A potentially serious disease known as endometriosis can impact a woman’s reproductive organs and ultimately lead to fertility problems.
This malady affects issues such as egg quality, other reproductive processes and fertility in general, however, there are methods that can be employed to relieve the illness and to maintain fertility.
What Is Endometriosis?
This common gynecological disorder occurs when the endometrium, the tissues that line a woman’s uterus, grow beyond that region and spreads into her reproductive organs, and in certain instances, to other areas of the body. Typically, however, the overextended endometrium remains confined to the ovaries, fallopian tubes and pelvic region.
This excess tissue functions like normal endometrium would, meaning it thickens, disintegrates and bleeds during a woman’s monthly menstrual period. However, because it is misplaced, it cannot be flushed out of her system the way normal endometrium would. The trapped tissue often involves the ovaries and precipitates a condition known as endometriomas, in which ovarian cysts form. These growths can eventually elicit irritations and scarring.
The issue of endometriosis can provoke a variety of symptoms such as; more painful than normal periods, pain experienced during intercourse, fatigue, excessive bleeding prior to and during menstrual cycles, gastrointestinal symptoms, periods that last longer than several days and discomfort when urinating and/or defecating. In addition, this malady may also be confused with numerous other reproductive and digestive problems. However, among the most significant and potentially devastating impacts of the disease is infertility.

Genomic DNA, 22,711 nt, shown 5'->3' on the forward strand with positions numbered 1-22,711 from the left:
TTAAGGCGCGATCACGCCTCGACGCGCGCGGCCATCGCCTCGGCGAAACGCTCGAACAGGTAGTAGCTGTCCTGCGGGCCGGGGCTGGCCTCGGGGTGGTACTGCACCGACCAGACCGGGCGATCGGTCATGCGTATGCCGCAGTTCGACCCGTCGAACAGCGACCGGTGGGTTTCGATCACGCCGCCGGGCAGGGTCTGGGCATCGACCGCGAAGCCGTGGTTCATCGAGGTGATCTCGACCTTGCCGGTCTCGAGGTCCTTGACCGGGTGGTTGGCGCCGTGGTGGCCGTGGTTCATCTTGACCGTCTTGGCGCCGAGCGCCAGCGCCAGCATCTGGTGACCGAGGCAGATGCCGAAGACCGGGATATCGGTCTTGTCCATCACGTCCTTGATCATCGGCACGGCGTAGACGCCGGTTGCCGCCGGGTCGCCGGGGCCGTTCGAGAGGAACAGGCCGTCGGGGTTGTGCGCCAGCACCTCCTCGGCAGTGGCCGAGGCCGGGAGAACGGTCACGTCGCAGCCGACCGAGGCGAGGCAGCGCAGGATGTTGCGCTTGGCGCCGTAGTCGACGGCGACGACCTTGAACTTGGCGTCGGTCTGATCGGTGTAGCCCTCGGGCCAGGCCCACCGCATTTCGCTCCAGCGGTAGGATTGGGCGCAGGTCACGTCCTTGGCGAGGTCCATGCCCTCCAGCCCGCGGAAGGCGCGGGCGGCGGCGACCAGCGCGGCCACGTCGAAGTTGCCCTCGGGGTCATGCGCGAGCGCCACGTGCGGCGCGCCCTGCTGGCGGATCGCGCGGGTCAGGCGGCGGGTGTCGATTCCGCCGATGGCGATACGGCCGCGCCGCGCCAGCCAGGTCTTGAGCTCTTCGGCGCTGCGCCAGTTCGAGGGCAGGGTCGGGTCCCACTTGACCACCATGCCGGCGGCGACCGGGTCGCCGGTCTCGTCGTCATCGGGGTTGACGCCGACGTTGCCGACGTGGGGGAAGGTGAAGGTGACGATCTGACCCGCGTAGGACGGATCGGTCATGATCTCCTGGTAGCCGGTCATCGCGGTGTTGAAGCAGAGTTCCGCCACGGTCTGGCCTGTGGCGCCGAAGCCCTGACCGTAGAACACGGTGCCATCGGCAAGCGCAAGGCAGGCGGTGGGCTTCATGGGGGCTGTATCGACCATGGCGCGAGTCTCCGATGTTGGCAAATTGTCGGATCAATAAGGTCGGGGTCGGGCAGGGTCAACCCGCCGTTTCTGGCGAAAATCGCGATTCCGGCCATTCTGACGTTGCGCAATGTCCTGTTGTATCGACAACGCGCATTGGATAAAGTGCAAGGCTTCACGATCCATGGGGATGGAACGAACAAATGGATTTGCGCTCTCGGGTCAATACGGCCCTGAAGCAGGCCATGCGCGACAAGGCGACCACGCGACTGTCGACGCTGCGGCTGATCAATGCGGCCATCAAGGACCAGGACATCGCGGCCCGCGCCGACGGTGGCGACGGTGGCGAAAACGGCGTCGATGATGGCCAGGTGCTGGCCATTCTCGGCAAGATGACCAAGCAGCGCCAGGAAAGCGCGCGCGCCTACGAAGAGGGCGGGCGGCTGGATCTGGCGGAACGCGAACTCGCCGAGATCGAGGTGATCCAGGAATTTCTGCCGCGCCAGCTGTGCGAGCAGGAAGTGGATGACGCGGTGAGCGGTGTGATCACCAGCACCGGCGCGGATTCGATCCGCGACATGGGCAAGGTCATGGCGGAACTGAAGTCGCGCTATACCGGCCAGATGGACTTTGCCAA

The Impact Upon Egg Quality
When the ovaries are scarred and/or riddled with cysts, issues like poor circulation, potential ovarian rupture, an increased flow of toxins and poor follicle development can greatly interfere with the ability of these organs to produce and release healthy eggs for the fertilization process. Should such circumstances continue for extended durations, a woman’s fertility levels could be threatened. In fact, up to 50 percent of all women with endometriosis experience some degree of fertility difficulties.
The Role of Estrogen
The primary female reproductive hormone, estrogen, is believed to play a critical part in the onset of endometriosis. Estrogen helps endometrium form and thicken. Women with elevated systemic concentrations of the hormone are more susceptible to endometrial overgrowth than woman with normal bodily levels.
Receiving a diagnosis and beginning a treatment protocol for endometriosis is crucial to not only alleviating and/or eliminating painful associated symptoms, but perhaps more importantly in avoiding any potential fertility concerns. Because the condition can mimic other sicknesses, a doctor may initially overlook it. It is therefore critical for women experiencing any of the manifestations to request that their physicians perform tests to either confirm the diagnosis or rule it out.
Though there is no specific cure for endometrial disease, there are effective treatments designed to alleviate pain and other symptoms, limit recurrences and enable women to maintain or reestablish adequate fertility levels. Such therapeutic endeavors include:
Modifying Your Diet
This may include changing your daily diet, avoiding key pollutants and balancing your hormones. The primary goal with lifestyle changes is to support the health and function of the endocrine, endometrium and immune systems overall. A nutrient- and fiber-rich diet that avoids foods known to make the condition of endometriosis worsen (wheat or gluten, red meat, dairy products, nonorganic foods and soy) is advised.
Physicians will often prescribe anti-inflammatory drugs designed to ease the pain and/or hormone therapy (for those women whose conditions are attributable to elevated estrogen levels).
Laparoscopic procedures may be necessary to remove cysts and/or scar tissue. In the presence of more serious disease and/or significant damage, or in women unconcerned about becoming pregnant, a hysterectomy (removal of the majority of her reproductive organs) might provide a viable treatment option.